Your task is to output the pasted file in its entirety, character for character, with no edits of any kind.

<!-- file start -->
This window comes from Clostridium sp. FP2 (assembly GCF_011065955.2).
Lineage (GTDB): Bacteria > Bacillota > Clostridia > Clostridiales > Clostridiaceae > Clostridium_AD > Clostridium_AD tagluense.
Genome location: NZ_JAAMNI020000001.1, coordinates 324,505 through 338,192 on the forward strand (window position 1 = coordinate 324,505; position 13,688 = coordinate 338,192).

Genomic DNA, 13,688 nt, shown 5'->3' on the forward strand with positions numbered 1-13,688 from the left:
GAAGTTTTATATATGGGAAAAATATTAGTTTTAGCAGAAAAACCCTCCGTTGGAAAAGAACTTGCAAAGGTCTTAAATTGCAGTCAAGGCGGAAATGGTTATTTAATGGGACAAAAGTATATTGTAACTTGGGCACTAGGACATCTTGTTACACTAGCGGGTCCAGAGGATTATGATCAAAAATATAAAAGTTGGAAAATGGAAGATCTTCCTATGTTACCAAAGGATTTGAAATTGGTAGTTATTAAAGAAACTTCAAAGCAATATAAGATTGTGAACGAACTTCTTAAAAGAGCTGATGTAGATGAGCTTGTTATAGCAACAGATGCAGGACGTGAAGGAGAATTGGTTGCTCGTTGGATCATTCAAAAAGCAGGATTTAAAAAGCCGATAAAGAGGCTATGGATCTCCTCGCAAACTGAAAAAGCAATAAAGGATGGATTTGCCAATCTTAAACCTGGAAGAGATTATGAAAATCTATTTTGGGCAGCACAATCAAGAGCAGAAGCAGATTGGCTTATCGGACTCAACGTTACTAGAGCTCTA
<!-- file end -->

This window comes from Clostridium sp. FP2 (assembly GCF_011065955.2).
Lineage (GTDB): Bacteria > Bacillota > Clostridia > Clostridiales > Clostridiaceae > Clostridium_AD > Clostridium_AD tagluense.
Genome location: NZ_JAAMNI020000001.1, coordinates 324,505 through 338,192 on the forward strand (window position 1 = coordinate 324,505; position 13,688 = coordinate 338,192).

Genomic DNA, 13,688 nt, shown 5'->3' on the forward strand with positions numbered 1-13,688 from the left:
GAAGTTTTATATATGGGAAAAATATTAGTTTTAGCAGAAAAACCCTCCGTTGGAAAAGAACTTGCAAAGGTCTTAAATTGCAGTCAAGGCGGAAATGGTTATTTAATGGGACAAAAGTATATTGTAACTTGGGCACTAGGACATCTTGTTACACTAGCGGGTCCAGAGGATTATGATCAAAAATATAAAAGTTGGAAAATGGAAGATCTTCCTATGTTACCAAAGGATTTGAAATTGGTAGTTATTAAAGAAACTTCAAAGCAATATAAGATTGTGAACGAACTTCTTAAAAGAGCTGATGTAGATGAGCTTGTTATAGCAACAGATGCAGGACGTGAAGGAGAATTGGTTGCTCGTTGGATCATTCAAAAAGCAGGATTTAAAAAGCCGATAAAGAGGCTATGGATCTCCTCGCAAACTGAAAAAGCAATAAAGGATGGATTTGCCAATCTTAAACCTGGAAGAGATTATGAAAATCTATTTTGGGCAGCACAATCAAGAGCAGAAGCAGATTGGCTTATCGGACTCAACGTTACTAGAGCTCTA